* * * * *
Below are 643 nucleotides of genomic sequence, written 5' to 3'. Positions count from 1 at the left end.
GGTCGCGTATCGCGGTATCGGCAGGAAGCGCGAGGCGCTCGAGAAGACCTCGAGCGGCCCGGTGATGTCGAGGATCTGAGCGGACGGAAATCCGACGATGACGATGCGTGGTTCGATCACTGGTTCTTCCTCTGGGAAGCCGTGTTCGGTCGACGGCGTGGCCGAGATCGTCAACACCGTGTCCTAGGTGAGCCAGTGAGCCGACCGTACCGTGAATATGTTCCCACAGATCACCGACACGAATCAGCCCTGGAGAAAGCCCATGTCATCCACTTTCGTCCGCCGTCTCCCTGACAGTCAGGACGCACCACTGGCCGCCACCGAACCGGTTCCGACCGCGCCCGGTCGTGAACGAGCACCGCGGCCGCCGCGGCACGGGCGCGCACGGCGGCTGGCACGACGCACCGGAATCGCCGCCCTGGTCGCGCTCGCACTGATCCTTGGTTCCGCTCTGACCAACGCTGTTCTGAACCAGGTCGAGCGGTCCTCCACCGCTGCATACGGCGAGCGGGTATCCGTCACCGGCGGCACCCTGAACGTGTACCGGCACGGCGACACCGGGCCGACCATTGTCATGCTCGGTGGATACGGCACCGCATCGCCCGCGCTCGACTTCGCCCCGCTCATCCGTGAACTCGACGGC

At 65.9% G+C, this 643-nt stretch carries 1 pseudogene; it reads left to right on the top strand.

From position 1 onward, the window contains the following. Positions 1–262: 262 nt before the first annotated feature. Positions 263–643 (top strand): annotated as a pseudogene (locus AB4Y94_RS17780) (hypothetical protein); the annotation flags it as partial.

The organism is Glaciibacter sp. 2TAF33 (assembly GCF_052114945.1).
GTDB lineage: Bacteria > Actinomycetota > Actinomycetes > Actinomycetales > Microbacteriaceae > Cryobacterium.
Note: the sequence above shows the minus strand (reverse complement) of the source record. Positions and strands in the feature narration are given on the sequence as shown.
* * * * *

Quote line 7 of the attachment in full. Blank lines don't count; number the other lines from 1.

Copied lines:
Note: the sequence above shows the minus strand (reverse complement) of the source record. Positions and strands in the feature narration are given on the sequence as shown.